Arizona Gov. Doug Ducey changed course on Wednesday and gave cities and counties the power to require that people wear masks to slow the spread of the coronavirus as cases surge in the state.
Ducey’s executive order came after leaders across Arizona pleaded in recent days for more authority to address the lax social distancing they have noted since the end of the state’s stay-at-home order on May 15. Ducey’s previous executive orders limited local governments from imposing coronavirus policies more restrictive than state directives.
Ducey (R), who has rebuffed calls for a statewide mask mandate, said the state’s rising case numbers and hospitalizations are “concerning” and said he agreed that local officials need the ability to enforce that people wear masks. Arizona added 1,827 new coronavirus cases on Wednesday.
“There is a trend (in the number of cases) and the trend is headed in the wrong direction,” Ducey said. “We’re going to make the proper adjustments so that we can have successful results going forward.”
Ducey announced several other initiatives Wednesday to address Arizona’s rising coronavirus cases and hospitalizations, including that:
- Up to 300 Arizona National Guard members will help with contact tracing.
- Strengthened business guidance will require establishments to enforce social distancing.
- A partnership with Arizona State University will scale up saliva-based testing.
Cities Drafting Policies
Ducey, who arrived at Wednesday’s news conference wearing a mask, reversed his position that leaving mask policies to the state would be clearest for residents. He said June 11 “that the government closest to the people is best, except in a global pandemic.”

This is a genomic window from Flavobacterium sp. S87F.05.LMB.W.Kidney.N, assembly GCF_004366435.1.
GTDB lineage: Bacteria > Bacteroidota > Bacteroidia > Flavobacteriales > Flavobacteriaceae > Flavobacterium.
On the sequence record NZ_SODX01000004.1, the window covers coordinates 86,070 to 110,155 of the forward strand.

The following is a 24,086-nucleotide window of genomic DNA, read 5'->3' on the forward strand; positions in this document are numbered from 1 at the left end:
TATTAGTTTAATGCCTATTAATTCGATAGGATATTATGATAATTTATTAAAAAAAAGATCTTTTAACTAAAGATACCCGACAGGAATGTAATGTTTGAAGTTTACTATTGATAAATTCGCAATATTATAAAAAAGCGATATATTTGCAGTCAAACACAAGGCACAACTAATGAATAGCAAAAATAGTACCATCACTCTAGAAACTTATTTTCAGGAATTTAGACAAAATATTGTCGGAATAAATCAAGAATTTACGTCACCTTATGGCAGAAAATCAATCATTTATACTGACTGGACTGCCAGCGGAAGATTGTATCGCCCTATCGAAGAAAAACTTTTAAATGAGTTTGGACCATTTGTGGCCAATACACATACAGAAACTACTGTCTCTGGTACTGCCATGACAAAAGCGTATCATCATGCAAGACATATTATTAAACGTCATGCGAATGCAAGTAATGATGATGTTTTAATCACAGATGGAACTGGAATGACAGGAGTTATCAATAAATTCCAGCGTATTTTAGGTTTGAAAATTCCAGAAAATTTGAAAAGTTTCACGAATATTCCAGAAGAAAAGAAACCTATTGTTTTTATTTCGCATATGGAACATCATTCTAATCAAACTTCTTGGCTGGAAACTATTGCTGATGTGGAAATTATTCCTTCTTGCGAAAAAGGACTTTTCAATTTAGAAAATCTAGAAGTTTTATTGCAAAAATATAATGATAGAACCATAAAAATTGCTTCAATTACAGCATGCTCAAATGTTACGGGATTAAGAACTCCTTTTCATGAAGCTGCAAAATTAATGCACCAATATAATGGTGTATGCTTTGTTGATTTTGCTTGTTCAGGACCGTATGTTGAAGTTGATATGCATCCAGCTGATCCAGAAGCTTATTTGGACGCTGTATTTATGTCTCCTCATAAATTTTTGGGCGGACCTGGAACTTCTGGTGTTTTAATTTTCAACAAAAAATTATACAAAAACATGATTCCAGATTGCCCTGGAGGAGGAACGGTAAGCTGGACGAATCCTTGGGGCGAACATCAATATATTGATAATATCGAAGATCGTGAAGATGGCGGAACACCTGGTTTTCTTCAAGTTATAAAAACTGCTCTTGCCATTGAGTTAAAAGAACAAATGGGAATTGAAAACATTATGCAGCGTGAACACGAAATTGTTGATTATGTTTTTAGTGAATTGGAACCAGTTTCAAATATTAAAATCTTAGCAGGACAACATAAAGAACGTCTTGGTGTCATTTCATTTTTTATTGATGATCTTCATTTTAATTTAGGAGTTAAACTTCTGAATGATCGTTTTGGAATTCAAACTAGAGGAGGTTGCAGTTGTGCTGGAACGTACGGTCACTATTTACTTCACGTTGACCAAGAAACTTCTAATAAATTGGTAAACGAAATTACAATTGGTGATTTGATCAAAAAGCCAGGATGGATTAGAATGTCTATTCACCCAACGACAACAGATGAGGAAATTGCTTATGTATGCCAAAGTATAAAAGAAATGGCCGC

On Wednesday, though, the governor said that a localized approach makes sense given the wide-ranging impact of the coronavirus in different parts of the state. Areas along the southern border have been hit harder than other parts of Arizona, he said.
“This allows local leaders to tailor policies,” Ducey said, and cities will deal with their own penalties and enforcement.
Phoenix Mayor Kate Gallego on Twitter called the move “a needed step to allow cities to protect residents.” The Phoenix City Council will vote at its next meeting to require masks when people go to public spaces and essential businesses, she said, without providing a date.
Mayors of the cities of Tucson, Tolleson, and Flagstaff tweeted before Ducey’s announcement that they had directed their city attorneys to add mask requirements to local emergency proclamations. Tucson was looking for statewide direction but moved forward on a policy in the absence of action by Ducey, said Nate Sigal, senior policy adviser for Mayor Regina Romero, before the executive order.
Tucson’s requirement likely will have an enforcement mechanism that starts with education, Sigal said. Mask-wearing is a simple way to slow the spread of the virus, he said.
“The push is what science and public health experts are telling us,” Sigal said.
Calls for mask mandates in Arizona mirror a letter sent this week to Texas Gov. Greg Abbott (R) by nine Texas mayors asking for local authority to set face-covering policies. The state also has seen recent increases in coronavirus cases.
Hundreds of physicians signed an open letter to Ducey on June 14 calling for stronger coronavirus protections, including a mask requirement. Some local businesses implemented their own rules in recent days following confirmed Covid-19 cases at their establishments.